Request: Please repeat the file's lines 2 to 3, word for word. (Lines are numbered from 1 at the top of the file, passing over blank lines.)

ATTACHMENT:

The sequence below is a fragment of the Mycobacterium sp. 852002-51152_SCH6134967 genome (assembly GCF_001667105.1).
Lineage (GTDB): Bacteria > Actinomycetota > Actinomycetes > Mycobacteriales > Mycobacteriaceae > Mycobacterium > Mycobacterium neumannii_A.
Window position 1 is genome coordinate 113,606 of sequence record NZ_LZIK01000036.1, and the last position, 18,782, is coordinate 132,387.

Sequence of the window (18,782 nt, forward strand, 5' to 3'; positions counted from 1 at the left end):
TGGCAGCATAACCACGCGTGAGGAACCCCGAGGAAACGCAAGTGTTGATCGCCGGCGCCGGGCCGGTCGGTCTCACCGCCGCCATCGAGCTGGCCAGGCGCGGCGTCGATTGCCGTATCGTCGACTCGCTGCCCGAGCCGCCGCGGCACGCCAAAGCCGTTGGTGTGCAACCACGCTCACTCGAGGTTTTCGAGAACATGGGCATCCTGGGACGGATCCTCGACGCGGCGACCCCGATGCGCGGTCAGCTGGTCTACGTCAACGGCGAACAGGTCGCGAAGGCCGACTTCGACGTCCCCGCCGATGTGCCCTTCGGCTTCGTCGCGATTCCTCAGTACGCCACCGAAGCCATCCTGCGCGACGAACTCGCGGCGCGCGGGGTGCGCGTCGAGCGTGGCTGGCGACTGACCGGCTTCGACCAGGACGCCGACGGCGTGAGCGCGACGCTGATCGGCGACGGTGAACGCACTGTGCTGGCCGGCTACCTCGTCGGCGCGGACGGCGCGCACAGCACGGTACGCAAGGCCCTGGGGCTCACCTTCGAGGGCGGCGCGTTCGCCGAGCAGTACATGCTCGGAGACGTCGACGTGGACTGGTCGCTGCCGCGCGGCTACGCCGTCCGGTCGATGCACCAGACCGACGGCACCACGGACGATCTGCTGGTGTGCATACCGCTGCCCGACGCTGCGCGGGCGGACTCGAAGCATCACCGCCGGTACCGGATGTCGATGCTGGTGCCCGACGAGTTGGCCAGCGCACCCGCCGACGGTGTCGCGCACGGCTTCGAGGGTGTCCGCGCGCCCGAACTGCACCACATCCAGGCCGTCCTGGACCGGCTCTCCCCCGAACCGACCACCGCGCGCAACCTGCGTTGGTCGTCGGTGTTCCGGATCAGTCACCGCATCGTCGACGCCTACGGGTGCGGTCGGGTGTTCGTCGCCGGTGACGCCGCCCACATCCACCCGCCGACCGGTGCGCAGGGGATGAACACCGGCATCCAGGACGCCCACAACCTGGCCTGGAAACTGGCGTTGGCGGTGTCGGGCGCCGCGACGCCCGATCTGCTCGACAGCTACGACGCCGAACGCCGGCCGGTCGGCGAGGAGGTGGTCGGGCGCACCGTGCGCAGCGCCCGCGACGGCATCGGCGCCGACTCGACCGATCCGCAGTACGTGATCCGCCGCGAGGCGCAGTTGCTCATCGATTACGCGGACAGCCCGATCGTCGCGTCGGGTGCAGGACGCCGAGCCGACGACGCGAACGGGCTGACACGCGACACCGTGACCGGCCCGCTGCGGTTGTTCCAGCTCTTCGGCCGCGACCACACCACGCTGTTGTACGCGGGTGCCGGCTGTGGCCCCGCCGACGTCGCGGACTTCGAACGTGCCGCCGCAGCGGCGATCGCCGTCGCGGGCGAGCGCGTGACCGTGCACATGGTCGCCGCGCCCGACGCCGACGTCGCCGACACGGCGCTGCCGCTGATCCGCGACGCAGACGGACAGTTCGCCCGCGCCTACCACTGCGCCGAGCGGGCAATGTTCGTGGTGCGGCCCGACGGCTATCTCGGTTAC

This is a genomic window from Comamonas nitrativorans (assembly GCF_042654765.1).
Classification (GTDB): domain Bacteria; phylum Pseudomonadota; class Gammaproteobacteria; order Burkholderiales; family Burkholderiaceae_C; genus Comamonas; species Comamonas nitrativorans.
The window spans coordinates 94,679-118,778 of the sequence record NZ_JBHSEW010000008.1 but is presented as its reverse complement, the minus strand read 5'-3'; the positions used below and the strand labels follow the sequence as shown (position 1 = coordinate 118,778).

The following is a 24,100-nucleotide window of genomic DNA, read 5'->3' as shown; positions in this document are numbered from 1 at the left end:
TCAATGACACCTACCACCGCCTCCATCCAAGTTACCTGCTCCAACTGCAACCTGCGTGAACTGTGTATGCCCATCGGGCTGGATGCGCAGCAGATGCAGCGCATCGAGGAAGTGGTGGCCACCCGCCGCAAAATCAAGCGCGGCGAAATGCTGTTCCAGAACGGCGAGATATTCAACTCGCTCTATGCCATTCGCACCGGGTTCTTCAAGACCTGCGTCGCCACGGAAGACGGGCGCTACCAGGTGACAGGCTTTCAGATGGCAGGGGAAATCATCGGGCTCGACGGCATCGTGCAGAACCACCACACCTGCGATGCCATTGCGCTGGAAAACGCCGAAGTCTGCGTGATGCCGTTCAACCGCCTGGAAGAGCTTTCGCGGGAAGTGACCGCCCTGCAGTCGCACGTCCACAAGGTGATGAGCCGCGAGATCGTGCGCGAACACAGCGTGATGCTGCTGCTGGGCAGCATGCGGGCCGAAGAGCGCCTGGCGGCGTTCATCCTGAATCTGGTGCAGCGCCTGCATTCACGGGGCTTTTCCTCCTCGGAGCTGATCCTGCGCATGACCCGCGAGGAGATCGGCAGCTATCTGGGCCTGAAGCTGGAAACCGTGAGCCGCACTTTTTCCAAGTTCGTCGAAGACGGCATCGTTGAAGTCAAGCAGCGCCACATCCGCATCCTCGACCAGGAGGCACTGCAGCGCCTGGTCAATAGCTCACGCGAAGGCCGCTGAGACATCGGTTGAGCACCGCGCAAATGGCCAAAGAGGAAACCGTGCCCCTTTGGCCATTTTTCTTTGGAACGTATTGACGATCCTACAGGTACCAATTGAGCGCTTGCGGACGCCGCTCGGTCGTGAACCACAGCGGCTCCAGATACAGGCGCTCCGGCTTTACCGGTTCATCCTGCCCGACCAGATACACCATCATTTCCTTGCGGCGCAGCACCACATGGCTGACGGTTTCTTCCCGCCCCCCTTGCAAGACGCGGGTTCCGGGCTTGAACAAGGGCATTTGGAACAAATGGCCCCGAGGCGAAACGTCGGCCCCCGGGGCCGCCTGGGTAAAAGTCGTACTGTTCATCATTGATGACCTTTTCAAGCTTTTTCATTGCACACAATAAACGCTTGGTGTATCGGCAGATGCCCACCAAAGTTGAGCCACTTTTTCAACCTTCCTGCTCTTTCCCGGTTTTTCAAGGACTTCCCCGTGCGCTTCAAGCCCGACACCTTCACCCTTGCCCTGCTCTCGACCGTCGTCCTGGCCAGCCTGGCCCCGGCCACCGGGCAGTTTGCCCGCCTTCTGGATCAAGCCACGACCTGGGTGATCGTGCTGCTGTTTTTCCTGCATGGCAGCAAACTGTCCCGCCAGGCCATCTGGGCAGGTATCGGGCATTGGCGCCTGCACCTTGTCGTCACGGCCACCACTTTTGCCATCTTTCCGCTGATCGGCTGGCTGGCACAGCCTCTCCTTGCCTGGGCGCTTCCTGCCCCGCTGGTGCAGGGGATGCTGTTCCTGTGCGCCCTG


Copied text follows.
Lineage (GTDB): Bacteria > Actinomycetota > Actinomycetes > Mycobacteriales > Mycobacteriaceae > Mycobacterium > Mycobacterium neumannii_A.
Window position 1 is genome coordinate 113,606 of sequence record NZ_LZIK01000036.1, and the last position, 18,782, is coordinate 132,387.